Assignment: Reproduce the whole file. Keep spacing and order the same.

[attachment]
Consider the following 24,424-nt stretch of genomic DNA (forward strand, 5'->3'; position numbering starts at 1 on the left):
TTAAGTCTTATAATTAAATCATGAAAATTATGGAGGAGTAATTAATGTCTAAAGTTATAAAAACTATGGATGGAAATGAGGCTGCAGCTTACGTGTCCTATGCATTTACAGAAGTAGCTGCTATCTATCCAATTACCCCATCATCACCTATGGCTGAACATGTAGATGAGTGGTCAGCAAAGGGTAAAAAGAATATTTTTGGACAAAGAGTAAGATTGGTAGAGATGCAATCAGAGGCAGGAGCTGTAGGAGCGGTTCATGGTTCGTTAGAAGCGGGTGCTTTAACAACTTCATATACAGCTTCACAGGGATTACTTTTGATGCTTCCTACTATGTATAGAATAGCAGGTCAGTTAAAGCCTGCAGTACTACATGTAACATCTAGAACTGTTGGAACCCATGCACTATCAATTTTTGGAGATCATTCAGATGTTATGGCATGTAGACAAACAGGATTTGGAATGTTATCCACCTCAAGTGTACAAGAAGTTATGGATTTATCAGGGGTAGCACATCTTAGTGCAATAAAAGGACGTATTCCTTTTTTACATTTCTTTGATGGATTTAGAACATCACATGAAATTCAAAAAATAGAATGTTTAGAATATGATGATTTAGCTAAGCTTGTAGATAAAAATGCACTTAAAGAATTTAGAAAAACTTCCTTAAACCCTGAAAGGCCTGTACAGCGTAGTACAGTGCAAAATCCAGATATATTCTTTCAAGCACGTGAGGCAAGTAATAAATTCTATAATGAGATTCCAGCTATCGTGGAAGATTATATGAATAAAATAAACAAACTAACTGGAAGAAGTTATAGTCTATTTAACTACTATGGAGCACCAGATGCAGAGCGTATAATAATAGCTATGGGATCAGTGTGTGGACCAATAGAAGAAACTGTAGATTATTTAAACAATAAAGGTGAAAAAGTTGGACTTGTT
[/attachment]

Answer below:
Consider the following 24,424-nt stretch of genomic DNA (forward strand, 5'->3'; position numbering starts at 1 on the left):
TTAAGTCTTATAATTAAATCATGAAAATTATGGAGGAGTAATTAATGTCTAAAGTTATAAAAACTATGGATGGAAATGAGGCTGCAGCTTACGTGTCCTATGCATTTACAGAAGTAGCTGCTATCTATCCAATTACCCCATCATCACCTATGGCTGAACATGTAGATGAGTGGTCAGCAAAGGGTAAAAAGAATATTTTTGGACAAAGAGTAAGATTGGTAGAGATGCAATCAGAGGCAGGAGCTGTAGGAGCGGTTCATGGTTCGTTAGAAGCGGGTGCTTTAACAACTTCATATACAGCTTCACAGGGATTACTTTTGATGCTTCCTACTATGTATAGAATAGCAGGTCAGTTAAAGCCTGCAGTACTACATGTAACATCTAGAACTGTTGGAACCCATGCACTATCAATTTTTGGAGATCATTCAGATGTTATGGCATGTAGACAAACAGGATTTGGAATGTTATCCACCTCAAGTGTACAAGAAGTTATGGATTTATCAGGGGTAGCACATCTTAGTGCAATAAAAGGACGTATTCCTTTTTTACATTTCTTTGATGGATTTAGAACATCACATGAAATTCAAAAAATAGAATGTTTAGAATATGATGATTTAGCTAAGCTTGTAGATAAAAATGCACTTAAAGAATTTAGAAAAACTTCCTTAAACCCTGAAAGGCCTGTACAGCGTAGTACAGTGCAAAATCCAGATATATTCTTTCAAGCACGTGAGGCAAGTAATAAATTCTATAATGAGATTCCAGCTATCGTGGAAGATTATATGAATAAAATAAACAAACTAACTGGAAGAAGTTATAGTCTATTTAACTACTATGGAGCACCAGATGCAGAGCGTATAATAATAGCTATGGGATCAGTGTGTGGACCAATAGAAGAAACTGTAGATTATTTAAACAATAAAGGTGAAAAAGTTGGACTTGTT